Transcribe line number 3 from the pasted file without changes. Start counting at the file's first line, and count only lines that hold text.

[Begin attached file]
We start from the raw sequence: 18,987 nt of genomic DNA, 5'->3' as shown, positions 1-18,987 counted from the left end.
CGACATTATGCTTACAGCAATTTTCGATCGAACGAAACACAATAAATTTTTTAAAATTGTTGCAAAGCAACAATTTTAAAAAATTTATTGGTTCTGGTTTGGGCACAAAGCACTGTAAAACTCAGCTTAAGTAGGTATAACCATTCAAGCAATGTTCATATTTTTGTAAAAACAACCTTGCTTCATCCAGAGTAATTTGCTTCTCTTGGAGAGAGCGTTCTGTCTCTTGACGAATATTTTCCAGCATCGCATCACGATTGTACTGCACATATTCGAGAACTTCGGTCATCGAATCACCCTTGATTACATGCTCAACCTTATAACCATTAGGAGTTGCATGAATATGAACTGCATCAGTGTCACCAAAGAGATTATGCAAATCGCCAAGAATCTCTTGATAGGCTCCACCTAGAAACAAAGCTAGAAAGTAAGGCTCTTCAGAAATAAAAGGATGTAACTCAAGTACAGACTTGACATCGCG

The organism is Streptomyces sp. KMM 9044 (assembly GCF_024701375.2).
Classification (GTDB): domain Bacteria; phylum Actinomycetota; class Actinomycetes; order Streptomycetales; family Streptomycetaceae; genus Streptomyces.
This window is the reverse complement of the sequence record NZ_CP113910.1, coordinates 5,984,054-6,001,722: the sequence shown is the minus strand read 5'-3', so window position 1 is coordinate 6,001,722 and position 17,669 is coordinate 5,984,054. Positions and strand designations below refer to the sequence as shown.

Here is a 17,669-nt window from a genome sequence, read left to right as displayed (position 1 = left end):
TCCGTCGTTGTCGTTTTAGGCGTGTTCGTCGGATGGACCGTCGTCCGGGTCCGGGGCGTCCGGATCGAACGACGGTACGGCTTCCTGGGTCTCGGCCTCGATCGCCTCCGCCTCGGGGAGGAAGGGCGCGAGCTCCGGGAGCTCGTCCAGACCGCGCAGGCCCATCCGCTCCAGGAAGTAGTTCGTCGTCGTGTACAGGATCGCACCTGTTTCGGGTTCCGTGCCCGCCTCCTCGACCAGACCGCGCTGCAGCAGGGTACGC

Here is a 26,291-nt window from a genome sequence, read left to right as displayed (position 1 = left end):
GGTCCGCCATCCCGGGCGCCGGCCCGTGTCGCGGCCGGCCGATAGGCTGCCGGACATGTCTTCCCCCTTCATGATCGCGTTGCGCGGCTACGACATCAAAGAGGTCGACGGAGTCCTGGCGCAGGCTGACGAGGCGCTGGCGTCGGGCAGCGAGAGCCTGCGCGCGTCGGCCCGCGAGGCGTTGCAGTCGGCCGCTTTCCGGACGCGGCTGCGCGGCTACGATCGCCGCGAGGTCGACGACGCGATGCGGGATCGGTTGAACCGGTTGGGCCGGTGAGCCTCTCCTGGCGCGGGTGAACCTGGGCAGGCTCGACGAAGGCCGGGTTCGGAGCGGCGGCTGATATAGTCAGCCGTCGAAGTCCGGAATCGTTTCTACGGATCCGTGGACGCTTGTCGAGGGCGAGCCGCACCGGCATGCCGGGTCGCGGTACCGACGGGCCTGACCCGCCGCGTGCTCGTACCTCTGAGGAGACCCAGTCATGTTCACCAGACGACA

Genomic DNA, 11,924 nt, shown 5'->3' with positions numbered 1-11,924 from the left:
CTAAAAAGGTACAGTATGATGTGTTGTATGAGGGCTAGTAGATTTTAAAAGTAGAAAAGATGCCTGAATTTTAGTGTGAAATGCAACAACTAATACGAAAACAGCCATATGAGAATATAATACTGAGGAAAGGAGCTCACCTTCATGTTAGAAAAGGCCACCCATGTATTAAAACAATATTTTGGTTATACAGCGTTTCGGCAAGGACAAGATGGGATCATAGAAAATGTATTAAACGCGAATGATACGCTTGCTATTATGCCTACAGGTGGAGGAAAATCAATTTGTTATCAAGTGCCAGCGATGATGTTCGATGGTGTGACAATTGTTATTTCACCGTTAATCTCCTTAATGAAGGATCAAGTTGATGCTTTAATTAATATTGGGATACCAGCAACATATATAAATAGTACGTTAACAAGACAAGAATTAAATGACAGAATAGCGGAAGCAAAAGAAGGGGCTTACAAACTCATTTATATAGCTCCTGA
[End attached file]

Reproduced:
The organism is Streptomyces sp. KMM 9044 (assembly GCF_024701375.2).